What You Need To Know About Employee Dress Codes

A private employer has rights when it comes to imposing a dress code in his or her place of work. The dress codes can only be imposed based on law. The labor law allows the employer to impose the dress codes as a way of enhancing the safety of employers in his work place.

Some of the regulations which the employers can come up with include grooming and jewelry. For the case of hair, the employer can ask employees to tie their hair a certain way to keep them safe or to maintain high levels of quality service in the workplace.

As an employer, you should always apply restrictive measures in your dress code regulation.

Have A Clear Policy

You should come up with a clear policy in writing and circulate it so that all employees in your workplace can know about the regulations. The policy should be based on the company’s culture and image. The business reasons for the dress code should be clearly indicated.

Base your dress code regulations on health and safety reasons. If you have staff who work in a food production plant, you can ask them to tie and cover their hair. If they work in a production company with fast running machines, you can ask them to tie their hair backward to avoid accidents.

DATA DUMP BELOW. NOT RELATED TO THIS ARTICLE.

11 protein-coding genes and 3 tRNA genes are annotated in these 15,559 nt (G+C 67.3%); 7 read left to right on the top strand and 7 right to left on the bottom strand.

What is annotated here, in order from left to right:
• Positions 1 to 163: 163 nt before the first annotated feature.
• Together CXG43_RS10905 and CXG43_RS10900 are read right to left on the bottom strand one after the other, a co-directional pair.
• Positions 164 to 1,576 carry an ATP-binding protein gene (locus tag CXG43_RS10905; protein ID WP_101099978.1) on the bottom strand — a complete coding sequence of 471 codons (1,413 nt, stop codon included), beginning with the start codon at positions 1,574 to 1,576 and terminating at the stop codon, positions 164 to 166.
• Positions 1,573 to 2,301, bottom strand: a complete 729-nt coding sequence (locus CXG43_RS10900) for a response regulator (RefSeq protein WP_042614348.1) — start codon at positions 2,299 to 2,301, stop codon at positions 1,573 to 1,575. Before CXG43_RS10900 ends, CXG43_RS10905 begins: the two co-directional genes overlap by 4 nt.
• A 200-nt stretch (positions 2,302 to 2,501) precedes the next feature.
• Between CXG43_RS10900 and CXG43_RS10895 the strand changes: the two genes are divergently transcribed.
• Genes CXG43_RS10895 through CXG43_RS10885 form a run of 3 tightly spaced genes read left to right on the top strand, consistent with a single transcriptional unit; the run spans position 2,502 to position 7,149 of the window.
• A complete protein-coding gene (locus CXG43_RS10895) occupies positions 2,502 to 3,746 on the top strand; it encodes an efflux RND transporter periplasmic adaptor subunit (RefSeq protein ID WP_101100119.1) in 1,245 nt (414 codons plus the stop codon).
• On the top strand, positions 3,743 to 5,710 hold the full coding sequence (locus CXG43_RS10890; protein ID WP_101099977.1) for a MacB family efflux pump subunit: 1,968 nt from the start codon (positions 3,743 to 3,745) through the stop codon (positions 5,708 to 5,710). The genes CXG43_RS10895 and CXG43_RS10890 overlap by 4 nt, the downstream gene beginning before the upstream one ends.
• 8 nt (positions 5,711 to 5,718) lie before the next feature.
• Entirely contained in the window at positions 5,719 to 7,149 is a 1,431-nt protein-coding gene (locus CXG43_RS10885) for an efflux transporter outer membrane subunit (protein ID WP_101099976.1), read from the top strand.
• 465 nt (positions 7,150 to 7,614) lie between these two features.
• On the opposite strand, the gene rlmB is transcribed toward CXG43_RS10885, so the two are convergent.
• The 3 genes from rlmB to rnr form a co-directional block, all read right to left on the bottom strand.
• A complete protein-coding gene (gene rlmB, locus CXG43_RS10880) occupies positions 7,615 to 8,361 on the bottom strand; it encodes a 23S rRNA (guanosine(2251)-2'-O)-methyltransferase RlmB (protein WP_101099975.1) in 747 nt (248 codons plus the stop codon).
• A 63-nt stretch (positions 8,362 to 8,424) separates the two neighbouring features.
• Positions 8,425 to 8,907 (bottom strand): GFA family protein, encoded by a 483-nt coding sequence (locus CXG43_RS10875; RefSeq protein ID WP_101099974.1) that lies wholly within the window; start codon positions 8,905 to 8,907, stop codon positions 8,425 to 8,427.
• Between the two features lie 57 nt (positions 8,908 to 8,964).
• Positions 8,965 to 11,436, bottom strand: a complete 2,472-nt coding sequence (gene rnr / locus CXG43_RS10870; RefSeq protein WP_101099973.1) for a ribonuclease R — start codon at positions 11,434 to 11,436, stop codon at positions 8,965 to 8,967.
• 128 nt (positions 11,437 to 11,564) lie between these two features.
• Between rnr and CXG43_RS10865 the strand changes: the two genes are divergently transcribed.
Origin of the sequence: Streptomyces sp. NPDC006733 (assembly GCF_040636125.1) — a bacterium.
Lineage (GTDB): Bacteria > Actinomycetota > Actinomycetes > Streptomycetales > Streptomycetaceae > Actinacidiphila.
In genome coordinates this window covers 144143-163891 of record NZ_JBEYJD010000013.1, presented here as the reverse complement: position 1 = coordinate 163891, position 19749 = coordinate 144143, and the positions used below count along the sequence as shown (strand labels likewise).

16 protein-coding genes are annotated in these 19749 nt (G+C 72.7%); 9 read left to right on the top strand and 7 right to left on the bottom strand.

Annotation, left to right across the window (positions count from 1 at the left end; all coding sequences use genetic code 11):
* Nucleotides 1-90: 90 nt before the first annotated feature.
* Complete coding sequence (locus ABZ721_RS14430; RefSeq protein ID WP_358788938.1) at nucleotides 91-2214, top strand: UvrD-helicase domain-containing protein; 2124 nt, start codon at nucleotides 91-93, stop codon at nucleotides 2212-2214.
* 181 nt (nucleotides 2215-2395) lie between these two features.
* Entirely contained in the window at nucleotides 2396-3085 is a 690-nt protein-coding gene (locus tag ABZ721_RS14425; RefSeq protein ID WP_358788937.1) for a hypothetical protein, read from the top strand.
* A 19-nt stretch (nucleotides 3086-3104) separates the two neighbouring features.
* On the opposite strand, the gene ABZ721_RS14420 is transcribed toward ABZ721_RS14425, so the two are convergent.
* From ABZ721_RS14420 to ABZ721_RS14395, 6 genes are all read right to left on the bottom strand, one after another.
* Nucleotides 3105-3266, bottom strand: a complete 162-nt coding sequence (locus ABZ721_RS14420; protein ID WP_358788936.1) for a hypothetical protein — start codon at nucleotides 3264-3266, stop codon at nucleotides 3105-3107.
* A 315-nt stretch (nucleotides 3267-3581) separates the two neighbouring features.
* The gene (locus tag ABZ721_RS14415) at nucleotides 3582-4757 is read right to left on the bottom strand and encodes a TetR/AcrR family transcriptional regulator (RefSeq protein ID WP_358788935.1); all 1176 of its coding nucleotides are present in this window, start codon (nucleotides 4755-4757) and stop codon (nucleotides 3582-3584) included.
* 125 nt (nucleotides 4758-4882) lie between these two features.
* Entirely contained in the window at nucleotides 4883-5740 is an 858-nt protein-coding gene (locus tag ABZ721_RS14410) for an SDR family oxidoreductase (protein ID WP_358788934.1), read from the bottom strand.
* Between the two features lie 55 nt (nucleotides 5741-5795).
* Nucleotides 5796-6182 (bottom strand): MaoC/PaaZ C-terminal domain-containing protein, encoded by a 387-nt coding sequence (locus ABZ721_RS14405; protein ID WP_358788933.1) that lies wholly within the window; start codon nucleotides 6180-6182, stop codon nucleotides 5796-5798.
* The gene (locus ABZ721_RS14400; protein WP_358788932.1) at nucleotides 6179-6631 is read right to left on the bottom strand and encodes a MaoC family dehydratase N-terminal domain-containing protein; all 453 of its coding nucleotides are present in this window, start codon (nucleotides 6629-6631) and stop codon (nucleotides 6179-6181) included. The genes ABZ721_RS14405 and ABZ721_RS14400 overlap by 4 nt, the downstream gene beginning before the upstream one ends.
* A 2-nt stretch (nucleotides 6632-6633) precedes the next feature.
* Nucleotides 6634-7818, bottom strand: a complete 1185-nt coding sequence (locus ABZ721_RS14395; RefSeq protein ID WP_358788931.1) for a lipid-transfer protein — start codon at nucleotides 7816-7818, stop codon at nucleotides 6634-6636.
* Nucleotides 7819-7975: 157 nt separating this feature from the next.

Different people have various considerations of casual attire. Always state what your organization considers appropriate and the dress codes which you consider casual.

The policy should apply to all employees uniformly. It is necessary to apply the policy in a transparent manner so that you can avoid cases where the employees will consider it discriminative.

Give special consideration to people with disabilities. There are employees in your workplace that cannot adhere to the dress codes due to their health conditions; you
should put them into consideration in your policy.

 

What You Should Avoid In Your Employee Dress Codes And Clothing Policy

Avoid harassment 

The policy should not show any form of harassment which can lead to court cases.

 

Gender discrimination should not be encouraged in your policy. If employees will require uniforms, the cost of the uniforms should be met by the employer.

 

Religious practices and body piercing which are inconsistent with the companies branding can be prohibited in the organization. The managers can as well go further to prohibit slogans and logos which can be provocative to other employees such as
confederate flags.